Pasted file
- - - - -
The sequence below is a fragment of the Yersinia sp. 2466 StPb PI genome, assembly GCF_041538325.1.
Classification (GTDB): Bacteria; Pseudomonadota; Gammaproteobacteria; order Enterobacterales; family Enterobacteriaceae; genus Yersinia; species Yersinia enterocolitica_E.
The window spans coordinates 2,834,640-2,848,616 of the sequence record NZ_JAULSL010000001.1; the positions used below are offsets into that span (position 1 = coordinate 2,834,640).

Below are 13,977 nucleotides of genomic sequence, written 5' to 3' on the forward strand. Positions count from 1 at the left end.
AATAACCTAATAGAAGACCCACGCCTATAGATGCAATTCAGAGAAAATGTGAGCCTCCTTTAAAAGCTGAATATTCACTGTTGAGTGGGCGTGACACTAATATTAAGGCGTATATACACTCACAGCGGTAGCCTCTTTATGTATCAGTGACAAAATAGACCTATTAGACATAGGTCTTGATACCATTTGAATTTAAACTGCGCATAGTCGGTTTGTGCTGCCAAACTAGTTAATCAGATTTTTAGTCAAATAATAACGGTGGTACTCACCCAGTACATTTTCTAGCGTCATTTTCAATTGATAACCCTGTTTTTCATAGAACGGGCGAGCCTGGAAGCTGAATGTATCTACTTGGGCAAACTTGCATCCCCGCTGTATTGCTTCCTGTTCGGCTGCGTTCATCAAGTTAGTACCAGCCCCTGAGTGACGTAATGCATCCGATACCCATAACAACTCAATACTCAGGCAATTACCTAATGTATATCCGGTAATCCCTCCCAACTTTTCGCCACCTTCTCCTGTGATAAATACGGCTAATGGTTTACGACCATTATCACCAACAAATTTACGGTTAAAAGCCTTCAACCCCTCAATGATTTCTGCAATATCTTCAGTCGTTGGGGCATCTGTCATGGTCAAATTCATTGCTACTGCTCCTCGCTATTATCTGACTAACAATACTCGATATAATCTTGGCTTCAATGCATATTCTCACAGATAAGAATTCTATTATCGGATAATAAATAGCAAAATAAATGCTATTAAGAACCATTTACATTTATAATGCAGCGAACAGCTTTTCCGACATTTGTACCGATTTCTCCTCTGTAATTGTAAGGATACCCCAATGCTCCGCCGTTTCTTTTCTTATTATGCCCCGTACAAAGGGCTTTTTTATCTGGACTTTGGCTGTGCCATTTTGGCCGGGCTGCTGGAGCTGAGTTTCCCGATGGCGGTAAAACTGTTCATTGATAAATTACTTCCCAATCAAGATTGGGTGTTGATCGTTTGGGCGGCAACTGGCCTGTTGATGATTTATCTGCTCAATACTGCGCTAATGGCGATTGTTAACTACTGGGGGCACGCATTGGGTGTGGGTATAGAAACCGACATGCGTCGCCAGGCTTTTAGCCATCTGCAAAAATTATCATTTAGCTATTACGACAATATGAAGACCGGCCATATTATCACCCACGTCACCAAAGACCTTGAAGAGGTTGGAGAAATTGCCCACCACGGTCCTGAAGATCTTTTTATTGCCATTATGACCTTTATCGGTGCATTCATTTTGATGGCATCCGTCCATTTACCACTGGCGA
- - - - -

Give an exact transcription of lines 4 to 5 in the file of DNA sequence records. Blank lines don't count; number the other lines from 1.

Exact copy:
Below are 13,977 nucleotides of genomic sequence, written 5' to 3' on the forward strand. Positions count from 1 at the left end.
AATAACCTAATAGAAGACCCACGCCTATAGATGCAATTCAGAGAAAATGTGAGCCTCCTTTAAAAGCTGAATATTCACTGTTGAGTGGGCGTGACACTAATATTAAGGCGTATATACACTCACAGCGGTAGCCTCTTTATGTATCAGTGACAAAATAGACCTATTAGACATAGGTCTTGATACCATTTGAATTTAAACTGCGCATAGTCGGTTTGTGCTGCCAAACTAGTTAATCAGATTTTTAGTCAAATAATAACGGTGGTACTCACCCAGTACATTTTCTAGCGTCATTTTCAATTGATAACCCTGTTTTTCATAGAACGGGCGAGCCTGGAAGCTGAATGTATCTACTTGGGCAAACTTGCATCCCCGCTGTATTGCTTCCTGTTCGGCTGCGTTCATCAAGTTAGTACCAGCCCCTGAGTGACGTAATGCATCCGATACCCATAACAACTCAATACTCAGGCAATTACCTAATGTATATCCGGTAATCCCTCCCAACTTTTCGCCACCTTCTCCTGTGATAAATACGGCTAATGGTTTACGACCATTATCACCAACAAATTTACGGTTAAAAGCCTTCAACCCCTCAATGATTTCTGCAATATCTTCAGTCGTTGGGGCATCTGTCATGGTCAAATTCATTGCTACTGCTCCTCGCTATTATCTGACTAACAATACTCGATATAATCTTGGCTTCAATGCATATTCTCACAGATAAGAATTCTATTATCGGATAATAAATAGCAAAATAAATGCTATTAAGAACCATTTACATTTATAATGCAGCGAACAGCTTTTCCGACATTTGTACCGATTTCTCCTCTGTAATTGTAAGGATACCCCAATGCTCCGCCGTTTCTTTTCTTATTATGCCCCGTACAAAGGGCTTTTTTATCTGGACTTTGGCTGTGCCATTTTGGCCGGGCTGCTGGAGCTGAGTTTCCCGATGGCGGTAAAACTGTTCATTGATAAATTACTTCCCAATCAAGATTGGGTGTTGATCGTTTGGGCGGCAACTGGCCTGTTGATGATTTATCTGCTCAATACTGCGCTAATGGCGATTGTTAACTACTGGGGGCACGCATTGGGTGTGGGTATAGAAACCGACATGCGTCGCCAGGCTTTTAGCCATCTGCAAAAATTATCATTTAGCTATTACGACAATATGAAGACCGGCCATATTATCACCCACGTCACCAAAGACCTTGAAGAGGTTGGAGAAATTGCCCACCACGGTCCTGAAGATCTTTTTATTGCCATTATGACCTTTATCGGTGCATTCATTTTGATGGCATCCGTCCATTTACCACTGGCGA